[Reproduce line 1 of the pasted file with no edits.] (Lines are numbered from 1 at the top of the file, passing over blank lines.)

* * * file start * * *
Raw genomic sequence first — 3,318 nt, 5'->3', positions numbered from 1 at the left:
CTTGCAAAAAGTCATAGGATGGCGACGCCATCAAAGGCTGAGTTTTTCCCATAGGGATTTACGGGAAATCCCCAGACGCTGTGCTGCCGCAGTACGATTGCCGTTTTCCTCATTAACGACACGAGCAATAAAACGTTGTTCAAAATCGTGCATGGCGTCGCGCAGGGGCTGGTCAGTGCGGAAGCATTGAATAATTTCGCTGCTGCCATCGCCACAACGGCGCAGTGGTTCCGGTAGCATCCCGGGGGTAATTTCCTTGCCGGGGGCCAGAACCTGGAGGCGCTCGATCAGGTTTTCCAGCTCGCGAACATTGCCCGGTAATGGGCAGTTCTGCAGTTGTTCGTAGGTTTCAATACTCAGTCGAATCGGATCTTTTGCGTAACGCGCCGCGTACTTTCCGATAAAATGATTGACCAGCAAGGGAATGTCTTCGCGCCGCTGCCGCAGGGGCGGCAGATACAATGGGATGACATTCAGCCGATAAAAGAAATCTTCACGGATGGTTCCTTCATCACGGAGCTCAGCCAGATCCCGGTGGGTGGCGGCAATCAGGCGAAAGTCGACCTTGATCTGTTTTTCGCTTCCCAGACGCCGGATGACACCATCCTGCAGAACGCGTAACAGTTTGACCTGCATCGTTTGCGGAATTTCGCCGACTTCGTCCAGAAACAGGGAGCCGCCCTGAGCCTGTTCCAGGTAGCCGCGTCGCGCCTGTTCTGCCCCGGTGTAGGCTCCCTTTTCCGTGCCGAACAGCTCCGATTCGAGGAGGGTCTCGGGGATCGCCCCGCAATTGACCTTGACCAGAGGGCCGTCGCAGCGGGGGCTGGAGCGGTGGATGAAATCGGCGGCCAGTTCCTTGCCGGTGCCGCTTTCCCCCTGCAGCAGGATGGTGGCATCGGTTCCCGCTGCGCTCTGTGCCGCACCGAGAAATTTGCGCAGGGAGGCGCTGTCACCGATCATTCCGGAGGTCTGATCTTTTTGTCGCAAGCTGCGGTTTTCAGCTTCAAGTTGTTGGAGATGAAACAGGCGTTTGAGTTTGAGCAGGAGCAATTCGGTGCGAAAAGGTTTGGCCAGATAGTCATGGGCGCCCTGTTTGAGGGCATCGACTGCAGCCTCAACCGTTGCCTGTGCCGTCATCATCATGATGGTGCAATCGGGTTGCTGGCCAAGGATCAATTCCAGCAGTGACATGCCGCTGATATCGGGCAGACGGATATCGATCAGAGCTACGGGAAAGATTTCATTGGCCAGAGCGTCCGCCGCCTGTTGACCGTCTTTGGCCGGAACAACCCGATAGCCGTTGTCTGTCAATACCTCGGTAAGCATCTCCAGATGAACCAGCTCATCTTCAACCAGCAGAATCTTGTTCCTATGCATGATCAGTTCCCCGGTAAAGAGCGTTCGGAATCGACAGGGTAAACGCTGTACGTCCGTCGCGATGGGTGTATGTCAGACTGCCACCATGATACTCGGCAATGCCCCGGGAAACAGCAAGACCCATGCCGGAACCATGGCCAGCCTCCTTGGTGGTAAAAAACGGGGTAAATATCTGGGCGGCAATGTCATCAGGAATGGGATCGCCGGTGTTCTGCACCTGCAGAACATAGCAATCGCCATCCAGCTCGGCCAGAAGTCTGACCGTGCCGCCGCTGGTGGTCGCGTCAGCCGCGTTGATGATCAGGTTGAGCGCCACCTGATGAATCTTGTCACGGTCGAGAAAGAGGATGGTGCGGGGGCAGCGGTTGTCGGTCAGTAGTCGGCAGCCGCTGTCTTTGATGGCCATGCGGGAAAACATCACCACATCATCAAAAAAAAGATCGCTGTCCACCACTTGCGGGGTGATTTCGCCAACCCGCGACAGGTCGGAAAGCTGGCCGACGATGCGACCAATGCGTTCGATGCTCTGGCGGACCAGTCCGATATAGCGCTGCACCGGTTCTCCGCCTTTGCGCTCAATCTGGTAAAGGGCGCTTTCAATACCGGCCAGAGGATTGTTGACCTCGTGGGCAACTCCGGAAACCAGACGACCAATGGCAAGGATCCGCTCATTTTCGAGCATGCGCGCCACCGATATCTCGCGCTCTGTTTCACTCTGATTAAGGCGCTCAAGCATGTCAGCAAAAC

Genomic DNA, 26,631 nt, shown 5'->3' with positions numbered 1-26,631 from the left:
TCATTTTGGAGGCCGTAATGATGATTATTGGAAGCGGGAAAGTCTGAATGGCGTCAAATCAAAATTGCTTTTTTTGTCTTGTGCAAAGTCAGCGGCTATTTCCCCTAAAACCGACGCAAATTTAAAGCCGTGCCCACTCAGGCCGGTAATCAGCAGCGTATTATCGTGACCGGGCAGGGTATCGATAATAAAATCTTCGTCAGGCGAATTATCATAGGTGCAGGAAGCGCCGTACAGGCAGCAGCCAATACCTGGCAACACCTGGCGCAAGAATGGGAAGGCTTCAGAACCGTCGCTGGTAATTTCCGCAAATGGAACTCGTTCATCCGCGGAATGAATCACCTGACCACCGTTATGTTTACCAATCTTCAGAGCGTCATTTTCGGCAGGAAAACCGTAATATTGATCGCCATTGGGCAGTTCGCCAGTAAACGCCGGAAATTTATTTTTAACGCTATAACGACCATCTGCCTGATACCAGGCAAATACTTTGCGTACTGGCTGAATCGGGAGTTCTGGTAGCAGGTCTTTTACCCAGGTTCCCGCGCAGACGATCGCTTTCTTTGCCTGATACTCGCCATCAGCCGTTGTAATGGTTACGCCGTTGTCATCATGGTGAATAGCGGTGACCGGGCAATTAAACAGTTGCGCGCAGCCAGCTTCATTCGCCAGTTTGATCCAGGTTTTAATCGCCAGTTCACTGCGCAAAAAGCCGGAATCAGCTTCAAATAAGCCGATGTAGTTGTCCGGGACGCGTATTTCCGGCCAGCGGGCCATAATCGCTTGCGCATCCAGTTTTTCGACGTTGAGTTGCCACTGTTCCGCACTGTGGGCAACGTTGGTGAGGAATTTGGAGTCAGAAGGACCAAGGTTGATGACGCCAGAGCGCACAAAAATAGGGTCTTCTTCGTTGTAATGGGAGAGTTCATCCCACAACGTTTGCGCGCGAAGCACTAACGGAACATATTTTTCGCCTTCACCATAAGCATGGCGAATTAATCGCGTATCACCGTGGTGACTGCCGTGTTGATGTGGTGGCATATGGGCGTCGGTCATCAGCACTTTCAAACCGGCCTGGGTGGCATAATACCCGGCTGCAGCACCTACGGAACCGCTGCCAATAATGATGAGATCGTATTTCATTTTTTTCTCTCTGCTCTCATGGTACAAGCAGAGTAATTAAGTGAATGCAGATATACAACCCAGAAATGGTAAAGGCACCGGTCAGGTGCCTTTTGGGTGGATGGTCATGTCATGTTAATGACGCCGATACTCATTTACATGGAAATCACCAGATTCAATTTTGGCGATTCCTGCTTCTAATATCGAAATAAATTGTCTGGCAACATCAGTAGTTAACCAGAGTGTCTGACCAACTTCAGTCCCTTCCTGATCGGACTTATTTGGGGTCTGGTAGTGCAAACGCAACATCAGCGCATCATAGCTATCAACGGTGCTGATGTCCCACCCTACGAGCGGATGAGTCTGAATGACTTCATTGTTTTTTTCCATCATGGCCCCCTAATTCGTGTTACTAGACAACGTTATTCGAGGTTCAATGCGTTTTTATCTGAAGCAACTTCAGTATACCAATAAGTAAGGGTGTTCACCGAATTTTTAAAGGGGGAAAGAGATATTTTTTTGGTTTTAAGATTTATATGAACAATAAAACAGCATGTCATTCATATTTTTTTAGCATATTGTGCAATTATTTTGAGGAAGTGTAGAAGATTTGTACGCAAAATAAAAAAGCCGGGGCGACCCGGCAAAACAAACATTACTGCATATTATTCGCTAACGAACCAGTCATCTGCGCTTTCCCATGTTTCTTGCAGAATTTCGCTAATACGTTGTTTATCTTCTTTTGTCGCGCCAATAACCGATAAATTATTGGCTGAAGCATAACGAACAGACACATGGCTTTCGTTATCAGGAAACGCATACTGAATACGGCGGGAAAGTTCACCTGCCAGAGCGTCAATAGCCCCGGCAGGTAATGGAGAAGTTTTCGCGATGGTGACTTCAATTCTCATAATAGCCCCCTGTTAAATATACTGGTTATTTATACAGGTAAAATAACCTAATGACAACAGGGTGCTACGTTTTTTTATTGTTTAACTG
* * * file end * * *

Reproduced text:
Raw genomic sequence first — 3,318 nt, 5'->3', positions numbered from 1 at the left: